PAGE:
It’s a long, arduous process. Having supportive people around you is critical. I’m fortunate that I have a fantastic husband. My family of origin was not so supportive, and that was pretty devastating to me. I had to emotionally work through that. I spent a lot of time in nature. I spent a lot of time learning how to be mindful, learning how to use breathing techniques to calm my vagus nerve and calm my autonomic nervous system so that I could heal my body from the inside out. And the most important thing, which is also the hardest, is being patient—being a patient patient while waiting on a waiting list to see the right doctor or for that test to come back. 

 

Sturm:

Can you share your top three coping strategies?

 

Cox:

Something fundamental, which I hear echoed in the community, is movement, especially when you’re facing chronic pain. When I don’t want to do any form of exercise, it is usually the time when I should because moving through the pain is helpful. So I do easy things like walking two or three times a day. I ride a recumbent bike. Maybe it’s for five minutes; maybe it’s only two minutes.

Number two is managing your mind, your expectations of yourself and the people around you, and what they can and can’t do for you is critical. It’s essential to have a positive attitude. I don’t suggest that having the right mindset will help get your subluxed rib back in place, but it will help you cope with the fact that you’re going through this. Number three is being organized. You must be a patient who, when you go, and you have the opportunity to be in front of these smart medical professionals, is able to succinctly state what their goal is and why they are there. And to get the most out of the time with medical professionals, you need to keep and organize your records. It’s a full-time job to have this diagnosis. And the more organized you are, the better outcome you’ll get from the medical community.

And then my favorite tip comes from one of my inspirations for this book, whose a family member with EDS, POTS and mast cell activation: Just eat when you’re hungry and sleep when you’re tired. Everything else will work itself out.

 

Sturm:

I like that one. Even though it wouldn’t work out for me because then I would sleep a lot more than I already am. [Laughs].

 

Cox:

Well, sometimes you have to pay attention to your self-care. And remember, it’s not selfish, and you’re not going to be able to do all the things that you do for other people or the people in your family or your community if you’re not taking care of yourself.

 

Sturm:

And are you following that advice as well?

 

Cox:

I’m trying. Sometimes I do. The past two weeks, not so much. [Laughs].

 

Sturm:

Thanks for being honest. I keep telling people they have to take it a little slower. I offer to take things off their plate. And then I’m the one who’s like, “Who needs sleep?” What I am saying is: I always give good advice but don’t follow it myself.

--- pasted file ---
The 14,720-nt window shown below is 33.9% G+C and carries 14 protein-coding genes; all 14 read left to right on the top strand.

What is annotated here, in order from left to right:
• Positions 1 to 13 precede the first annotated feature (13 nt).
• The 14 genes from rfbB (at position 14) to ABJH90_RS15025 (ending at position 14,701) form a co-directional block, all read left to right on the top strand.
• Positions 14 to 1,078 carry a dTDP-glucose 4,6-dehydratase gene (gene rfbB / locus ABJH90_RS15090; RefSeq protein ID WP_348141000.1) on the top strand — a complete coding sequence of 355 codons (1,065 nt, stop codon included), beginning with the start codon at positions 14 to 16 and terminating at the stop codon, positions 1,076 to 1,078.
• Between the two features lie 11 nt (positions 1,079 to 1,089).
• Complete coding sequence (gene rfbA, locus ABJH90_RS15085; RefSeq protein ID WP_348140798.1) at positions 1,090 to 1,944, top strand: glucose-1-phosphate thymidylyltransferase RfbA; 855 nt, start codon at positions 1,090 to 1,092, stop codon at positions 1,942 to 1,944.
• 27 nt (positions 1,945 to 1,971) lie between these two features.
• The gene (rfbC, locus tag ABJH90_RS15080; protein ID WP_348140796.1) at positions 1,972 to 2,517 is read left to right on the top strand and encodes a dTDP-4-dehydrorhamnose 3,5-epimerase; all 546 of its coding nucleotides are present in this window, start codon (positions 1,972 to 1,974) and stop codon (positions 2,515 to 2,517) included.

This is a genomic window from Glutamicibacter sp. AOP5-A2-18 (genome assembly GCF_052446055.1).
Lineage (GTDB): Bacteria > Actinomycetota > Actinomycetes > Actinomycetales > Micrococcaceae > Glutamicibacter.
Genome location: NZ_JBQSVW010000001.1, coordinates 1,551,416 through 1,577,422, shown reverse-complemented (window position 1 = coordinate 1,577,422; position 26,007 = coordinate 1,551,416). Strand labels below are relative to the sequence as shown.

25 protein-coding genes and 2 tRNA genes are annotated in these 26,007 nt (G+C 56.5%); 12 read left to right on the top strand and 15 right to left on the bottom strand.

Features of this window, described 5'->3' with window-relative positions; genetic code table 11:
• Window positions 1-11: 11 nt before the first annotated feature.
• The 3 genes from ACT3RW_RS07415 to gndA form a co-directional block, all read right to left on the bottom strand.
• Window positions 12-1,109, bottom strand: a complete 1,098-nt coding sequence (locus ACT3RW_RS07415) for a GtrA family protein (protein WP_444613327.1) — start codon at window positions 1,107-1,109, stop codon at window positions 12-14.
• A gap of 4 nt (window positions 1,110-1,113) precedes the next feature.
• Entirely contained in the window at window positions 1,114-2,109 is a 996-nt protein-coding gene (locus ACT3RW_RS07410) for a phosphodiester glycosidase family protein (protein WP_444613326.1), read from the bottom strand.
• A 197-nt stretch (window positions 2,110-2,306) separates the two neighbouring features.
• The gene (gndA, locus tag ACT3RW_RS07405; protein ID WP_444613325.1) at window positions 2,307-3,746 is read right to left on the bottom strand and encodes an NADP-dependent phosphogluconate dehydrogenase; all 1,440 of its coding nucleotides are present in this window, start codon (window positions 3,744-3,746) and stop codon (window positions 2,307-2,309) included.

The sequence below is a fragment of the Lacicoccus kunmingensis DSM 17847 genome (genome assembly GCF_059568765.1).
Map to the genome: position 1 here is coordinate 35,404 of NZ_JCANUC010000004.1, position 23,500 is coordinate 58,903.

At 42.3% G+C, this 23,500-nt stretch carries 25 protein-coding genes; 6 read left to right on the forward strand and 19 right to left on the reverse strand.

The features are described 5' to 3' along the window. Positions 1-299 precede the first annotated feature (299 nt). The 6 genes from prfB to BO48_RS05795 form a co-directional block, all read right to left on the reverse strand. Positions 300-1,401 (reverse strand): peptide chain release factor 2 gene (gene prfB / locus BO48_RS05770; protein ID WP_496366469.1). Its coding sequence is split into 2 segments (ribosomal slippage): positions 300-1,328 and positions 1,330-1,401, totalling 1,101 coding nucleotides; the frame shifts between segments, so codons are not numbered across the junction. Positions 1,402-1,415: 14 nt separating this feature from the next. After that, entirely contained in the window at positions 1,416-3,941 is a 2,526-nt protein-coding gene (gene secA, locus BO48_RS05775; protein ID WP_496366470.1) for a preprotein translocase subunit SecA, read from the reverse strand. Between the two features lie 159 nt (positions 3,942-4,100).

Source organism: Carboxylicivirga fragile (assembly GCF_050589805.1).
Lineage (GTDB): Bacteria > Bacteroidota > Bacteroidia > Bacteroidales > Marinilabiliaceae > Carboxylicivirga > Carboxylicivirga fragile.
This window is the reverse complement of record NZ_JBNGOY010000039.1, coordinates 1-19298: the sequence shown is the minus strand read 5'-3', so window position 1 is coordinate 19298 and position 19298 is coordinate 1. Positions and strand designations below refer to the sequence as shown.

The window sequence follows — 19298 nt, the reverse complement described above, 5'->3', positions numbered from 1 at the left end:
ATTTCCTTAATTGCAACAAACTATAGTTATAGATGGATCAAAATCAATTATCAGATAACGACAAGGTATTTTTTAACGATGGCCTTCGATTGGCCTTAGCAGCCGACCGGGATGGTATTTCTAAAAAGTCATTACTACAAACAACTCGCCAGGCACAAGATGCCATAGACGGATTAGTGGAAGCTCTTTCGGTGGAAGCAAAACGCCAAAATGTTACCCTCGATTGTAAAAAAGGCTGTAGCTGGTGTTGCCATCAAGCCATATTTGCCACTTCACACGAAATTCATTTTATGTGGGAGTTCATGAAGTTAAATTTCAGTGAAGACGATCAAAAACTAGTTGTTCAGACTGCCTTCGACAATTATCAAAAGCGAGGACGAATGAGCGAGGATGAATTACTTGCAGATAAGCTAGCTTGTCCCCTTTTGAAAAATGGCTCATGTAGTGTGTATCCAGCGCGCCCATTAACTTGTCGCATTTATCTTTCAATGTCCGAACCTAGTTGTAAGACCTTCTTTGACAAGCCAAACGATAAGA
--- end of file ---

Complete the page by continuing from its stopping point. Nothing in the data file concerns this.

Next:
Cox:

It is the hardest advice. I’ve had a really positive, overwhelming response to the book from the community, so I told myself to take my own advice and slow down, stop and breathe, go for a walk because if I don’t take care of my wellness, then I’m going to have to take care of my illness.

 

Sturm:

Tell me a little bit about the response from the community. I saw your book was number one in several categories on Amazon. How did that feel?

 

Cox:

It was more than I could have ever dreamed. My goal was to put the book out for the EDS Society’s conference in Arizona. I worked diligently to get that done. On the day of the conference, I was putting it out there for free. And my world blew up. Within 48 hours, there were over 800 people that had downloaded it, which rocketed it up to the number one new release, and it even made the bestseller list. But the really magical part was the doctors, physical therapists, and the other patients who were at the conference and since then have sent me messages to say, “I read this book, and now I can share it with my mom, who doesn’t get it,” or the doctors who say, “You’ve done an excellent job. Will you help me ghostwrite a book?”

 

Sturm:

So what’s next for you? Another book? 

 

Cox:

I am not a hundred percent sure. I’m a big supporter of the team at the Norris Lab at MUSC, and a portion of the book proceeds will fund their research and try to identify the hEDS genes. They ultimately want to develop an EDS Institute where people with EDS can come and see all the different kinds of specialists, advocates and counselors they need.

 

Sturm:

That sounds like a dream, honestly, isn’t it?

 

Cox:

I’m trying to figure out how I can participate in that process, knowing it’s going to take decades and funding. Dr. Norris and Dr. Gensemer are incredible, and it’s just such a fantastic thing to observe and be a tiny little part of their work.

 

Sturm:

I’m sure it is. They are empowering the community, and so are you! What do you feel are ways to empower ourselves and our support systems?

 

Cox:

I believe in the power of this community and what I call crowdsourcing our care. So share what you’ve learned, share your knowledge, and share the gift of understanding. The number of people that have contacted me and said, “I read your book, and I’ve given it to my loved one, my partner, my boss, and now they get it!” That would be something you can do to empower yourself. 

 

Sturm:

Knowledge is, indeed, the most empowering tool we have. To end this interview, can you tell us where we can buy your book?

 

Cox:

It’s available on Amazon in all countries. It’s also on Goodreads and sites like Barnes and Noble and all major retailers. I am currently working on an audio version, which will be coming out in a few weeks. You can get more information about the book on my website at https://www.holdingitalltogether.com/. I would be so grateful for all of you to pay it forward. If you read and learn something, pass it on, share it, write a review, whatever you can to help us help each other. 

 

Sarah Cook, Jackie Saa & Karina Sturm

October 2022